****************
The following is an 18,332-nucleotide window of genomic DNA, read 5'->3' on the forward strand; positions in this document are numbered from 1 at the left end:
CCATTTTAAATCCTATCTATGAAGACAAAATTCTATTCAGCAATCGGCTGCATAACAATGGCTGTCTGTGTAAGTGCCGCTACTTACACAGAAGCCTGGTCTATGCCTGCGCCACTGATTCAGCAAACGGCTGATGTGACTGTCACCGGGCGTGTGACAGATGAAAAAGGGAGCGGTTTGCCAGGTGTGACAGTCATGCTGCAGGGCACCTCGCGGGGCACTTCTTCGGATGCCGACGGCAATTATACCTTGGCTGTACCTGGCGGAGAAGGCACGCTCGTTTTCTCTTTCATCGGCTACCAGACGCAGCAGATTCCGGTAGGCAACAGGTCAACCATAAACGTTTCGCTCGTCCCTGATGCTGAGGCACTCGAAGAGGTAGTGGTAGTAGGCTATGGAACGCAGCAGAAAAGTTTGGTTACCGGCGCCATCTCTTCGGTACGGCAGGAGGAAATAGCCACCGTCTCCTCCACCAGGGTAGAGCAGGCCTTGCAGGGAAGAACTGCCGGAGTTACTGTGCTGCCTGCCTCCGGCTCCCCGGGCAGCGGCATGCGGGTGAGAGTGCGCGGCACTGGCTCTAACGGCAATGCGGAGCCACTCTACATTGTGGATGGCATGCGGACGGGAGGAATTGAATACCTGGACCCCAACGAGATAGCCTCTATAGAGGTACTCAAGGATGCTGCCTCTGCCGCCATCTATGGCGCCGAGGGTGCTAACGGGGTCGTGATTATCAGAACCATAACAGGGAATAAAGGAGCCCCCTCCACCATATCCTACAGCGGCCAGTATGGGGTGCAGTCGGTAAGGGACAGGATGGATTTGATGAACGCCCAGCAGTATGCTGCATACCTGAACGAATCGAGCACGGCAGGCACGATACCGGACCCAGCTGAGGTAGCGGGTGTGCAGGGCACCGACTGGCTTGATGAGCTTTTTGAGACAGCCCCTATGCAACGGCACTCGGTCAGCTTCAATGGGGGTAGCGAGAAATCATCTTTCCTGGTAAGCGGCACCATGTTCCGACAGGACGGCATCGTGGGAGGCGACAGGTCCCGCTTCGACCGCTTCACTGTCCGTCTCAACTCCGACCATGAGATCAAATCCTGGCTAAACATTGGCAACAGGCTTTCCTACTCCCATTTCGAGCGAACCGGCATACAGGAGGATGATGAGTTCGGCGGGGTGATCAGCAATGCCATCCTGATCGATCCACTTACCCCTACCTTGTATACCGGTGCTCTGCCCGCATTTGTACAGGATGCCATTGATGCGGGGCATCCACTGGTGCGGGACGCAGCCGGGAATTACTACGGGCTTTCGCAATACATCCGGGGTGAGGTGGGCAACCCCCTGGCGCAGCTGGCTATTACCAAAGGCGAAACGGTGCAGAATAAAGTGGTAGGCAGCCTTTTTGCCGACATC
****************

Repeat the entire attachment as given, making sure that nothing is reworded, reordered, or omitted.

The following is an 18,332-nucleotide window of genomic DNA, read 5'->3' on the forward strand; positions in this document are numbered from 1 at the left end:
CCATTTTAAATCCTATCTATGAAGACAAAATTCTATTCAGCAATCGGCTGCATAACAATGGCTGTCTGTGTAAGTGCCGCTACTTACACAGAAGCCTGGTCTATGCCTGCGCCACTGATTCAGCAAACGGCTGATGTGACTGTCACCGGGCGTGTGACAGATGAAAAAGGGAGCGGTTTGCCAGGTGTGACAGTCATGCTGCAGGGCACCTCGCGGGGCACTTCTTCGGATGCCGACGGCAATTATACCTTGGCTGTACCTGGCGGAGAAGGCACGCTCGTTTTCTCTTTCATCGGCTACCAGACGCAGCAGATTCCGGTAGGCAACAGGTCAACCATAAACGTTTCGCTCGTCCCTGATGCTGAGGCACTCGAAGAGGTAGTGGTAGTAGGCTATGGAACGCAGCAGAAAAGTTTGGTTACCGGCGCCATCTCTTCGGTACGGCAGGAGGAAATAGCCACCGTCTCCTCCACCAGGGTAGAGCAGGCCTTGCAGGGAAGAACTGCCGGAGTTACTGTGCTGCCTGCCTCCGGCTCCCCGGGCAGCGGCATGCGGGTGAGAGTGCGCGGCACTGGCTCTAACGGCAATGCGGAGCCACTCTACATTGTGGATGGCATGCGGACGGGAGGAATTGAATACCTGGACCCCAACGAGATAGCCTCTATAGAGGTACTCAAGGATGCTGCCTCTGCCGCCATCTATGGCGCCGAGGGTGCTAACGGGGTCGTGATTATCAGAACCATAACAGGGAATAAAGGAGCCCCCTCCACCATATCCTACAGCGGCCAGTATGGGGTGCAGTCGGTAAGGGACAGGATGGATTTGATGAACGCCCAGCAGTATGCTGCATACCTGAACGAATCGAGCACGGCAGGCACGATACCGGACCCAGCTGAGGTAGCGGGTGTGCAGGGCACCGACTGGCTTGATGAGCTTTTTGAGACAGCCCCTATGCAACGGCACTCGGTCAGCTTCAATGGGGGTAGCGAGAAATCATCTTTCCTGGTAAGCGGCACCATGTTCCGACAGGACGGCATCGTGGGAGGCGACAGGTCCCGCTTCGACCGCTTCACTGTCCGTCTCAACTCCGACCATGAGATCAAATCCTGGCTAAACATTGGCAACAGGCTTTCCTACTCCCATTTCGAGCGAACCGGCATACAGGAGGATGATGAGTTCGGCGGGGTGATCAGCAATGCCATCCTGATCGATCCACTTACCCCTACCTTGTATACCGGTGCTCTGCCCGCATTTGTACAGGATGCCATTGATGCGGGGCATCCACTGGTGCGGGACGCAGCCGGGAATTACTACGGGCTTTCGCAATACATCCGGGGTGAGGTGGGCAACCCCCTGGCGCAGCTGGCTATTACCAAAGGCGAAACGGTGCAGAATAAAGTGGTAGGCAGCCTTTTTGCCGACATC